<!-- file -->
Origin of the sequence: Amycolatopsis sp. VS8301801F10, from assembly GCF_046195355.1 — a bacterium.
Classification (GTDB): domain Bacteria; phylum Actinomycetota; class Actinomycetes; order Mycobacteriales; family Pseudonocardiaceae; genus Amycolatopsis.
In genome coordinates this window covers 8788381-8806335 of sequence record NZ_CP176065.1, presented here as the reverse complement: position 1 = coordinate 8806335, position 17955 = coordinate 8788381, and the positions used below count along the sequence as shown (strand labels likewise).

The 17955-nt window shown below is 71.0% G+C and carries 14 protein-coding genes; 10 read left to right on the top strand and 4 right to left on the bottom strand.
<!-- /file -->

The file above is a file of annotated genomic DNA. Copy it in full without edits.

Origin of the sequence: Amycolatopsis sp. VS8301801F10, from assembly GCF_046195355.1 — a bacterium.
Classification (GTDB): domain Bacteria; phylum Actinomycetota; class Actinomycetes; order Mycobacteriales; family Pseudonocardiaceae; genus Amycolatopsis.
In genome coordinates this window covers 8788381-8806335 of sequence record NZ_CP176065.1, presented here as the reverse complement: position 1 = coordinate 8806335, position 17955 = coordinate 8788381, and the positions used below count along the sequence as shown (strand labels likewise).

The 17955-nt window shown below is 71.0% G+C and carries 14 protein-coding genes; 10 read left to right on the top strand and 4 right to left on the bottom strand.